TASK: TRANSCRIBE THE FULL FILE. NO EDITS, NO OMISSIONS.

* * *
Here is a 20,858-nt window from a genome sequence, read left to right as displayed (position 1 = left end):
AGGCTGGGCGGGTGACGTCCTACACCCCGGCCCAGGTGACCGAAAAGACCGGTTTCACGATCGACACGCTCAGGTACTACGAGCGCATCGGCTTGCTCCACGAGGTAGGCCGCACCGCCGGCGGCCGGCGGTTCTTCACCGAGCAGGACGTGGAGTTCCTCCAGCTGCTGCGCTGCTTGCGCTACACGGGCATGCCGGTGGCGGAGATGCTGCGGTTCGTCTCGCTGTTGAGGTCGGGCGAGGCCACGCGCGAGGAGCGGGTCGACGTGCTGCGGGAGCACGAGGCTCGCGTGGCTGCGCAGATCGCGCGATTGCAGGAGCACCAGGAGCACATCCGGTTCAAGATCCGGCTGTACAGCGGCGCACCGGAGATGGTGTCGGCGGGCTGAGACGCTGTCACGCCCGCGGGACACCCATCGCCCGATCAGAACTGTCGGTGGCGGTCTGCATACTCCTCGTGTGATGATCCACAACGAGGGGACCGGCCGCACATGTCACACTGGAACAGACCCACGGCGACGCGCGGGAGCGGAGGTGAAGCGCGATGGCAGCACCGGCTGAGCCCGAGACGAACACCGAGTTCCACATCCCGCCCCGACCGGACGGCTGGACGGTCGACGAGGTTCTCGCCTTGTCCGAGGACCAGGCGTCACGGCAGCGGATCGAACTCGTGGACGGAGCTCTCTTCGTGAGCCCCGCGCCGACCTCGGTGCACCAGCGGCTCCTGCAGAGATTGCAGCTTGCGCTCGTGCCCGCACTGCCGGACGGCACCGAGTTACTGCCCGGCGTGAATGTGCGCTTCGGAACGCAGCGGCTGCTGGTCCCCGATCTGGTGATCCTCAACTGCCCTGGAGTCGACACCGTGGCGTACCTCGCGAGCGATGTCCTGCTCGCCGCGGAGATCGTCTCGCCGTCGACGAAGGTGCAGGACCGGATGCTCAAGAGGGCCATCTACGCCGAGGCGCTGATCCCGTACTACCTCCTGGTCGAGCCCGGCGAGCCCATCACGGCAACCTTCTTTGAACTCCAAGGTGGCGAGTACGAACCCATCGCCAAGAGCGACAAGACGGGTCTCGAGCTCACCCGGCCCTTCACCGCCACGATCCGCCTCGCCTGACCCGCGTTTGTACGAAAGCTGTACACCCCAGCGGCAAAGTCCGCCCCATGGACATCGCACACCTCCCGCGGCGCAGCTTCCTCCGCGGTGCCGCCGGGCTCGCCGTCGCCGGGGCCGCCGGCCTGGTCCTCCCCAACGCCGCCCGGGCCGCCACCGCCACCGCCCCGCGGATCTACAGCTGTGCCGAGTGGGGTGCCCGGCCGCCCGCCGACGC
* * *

Here is a 20,858-nt window from a genome sequence, read left to right as displayed (position 1 = left end):
AGGCTGGGCGGGTGACGTCCTACACCCCGGCCCAGGTGACCGAAAAGACCGGTTTCACGATCGACACGCTCAGGTACTACGAGCGCATCGGCTTGCTCCACGAGGTAGGCCGCACCGCCGGCGGCCGGCGGTTCTTCACCGAGCAGGACGTGGAGTTCCTCCAGCTGCTGCGCTGCTTGCGCTACACGGGCATGCCGGTGGCGGAGATGCTGCGGTTCGTCTCGCTGTTGAGGTCGGGCGAGGCCACGCGCGAGGAGCGGGTCGACGTGCTGCGGGAGCACGAGGCTCGCGTGGCTGCGCAGATCGCGCGATTGCAGGAGCACCAGGAGCACATCCGGTTCAAGATCCGGCTGTACAGCGGCGCACCGGAGATGGTGTCGGCGGGCTGAGACGCTGTCACGCCCGCGGGACACCCATCGCCCGATCAGAACTGTCGGTGGCGGTCTGCATACTCCTCGTGTGATGATCCACAACGAGGGGACCGGCCGCACATGTCACACTGGAACAGACCCACGGCGACGCGCGGGAGCGGAGGTGAAGCGCGATGGCAGCACCGGCTGAGCCCGAGACGAACACCGAGTTCCACATCCCGCCCCGACCGGACGGCTGGACGGTCGACGAGGTTCTCGCCTTGTCCGAGGACCAGGCGTCACGGCAGCGGATCGAACTCGTGGACGGAGCTCTCTTCGTGAGCCCCGCGCCGACCTCGGTGCACCAGCGGCTCCTGCAGAGATTGCAGCTTGCGCTCGTGCCCGCACTGCCGGACGGCACCGAGTTACTGCCCGGCGTGAATGTGCGCTTCGGAACGCAGCGGCTGCTGGTCCCCGATCTGGTGATCCTCAACTGCCCTGGAGTCGACACCGTGGCGTACCTCGCGAGCGATGTCCTGCTCGCCGCGGAGATCGTCTCGCCGTCGACGAAGGTGCAGGACCGGATGCTCAAGAGGGCCATCTACGCCGAGGCGCTGATCCCGTACTACCTCCTGGTCGAGCCCGGCGAGCCCATCACGGCAACCTTCTTTGAACTCCAAGGTGGCGAGTACGAACCCATCGCCAAGAGCGACAAGACGGGTCTCGAGCTCACCCGGCCCTTCACCGCCACGATCCGCCTCGCCTGACCCGCGTTTGTACGAAAGCTGTACACCCCAGCGGCAAAGTCCGCCCCATGGACATCGCACACCTCCCGCGGCGCAGCTTCCTCCGCGGTGCCGCCGGGCTCGCCGTCGCCGGGGCCGCCGGCCTGGTCCTCCCCAACGCCGCCCGGGCCGCCACCGCCACCGCCCCGCGGATCTACAGCTGTGCCGAGTGGGGTGCCCGGCCGCCCGCCGACGC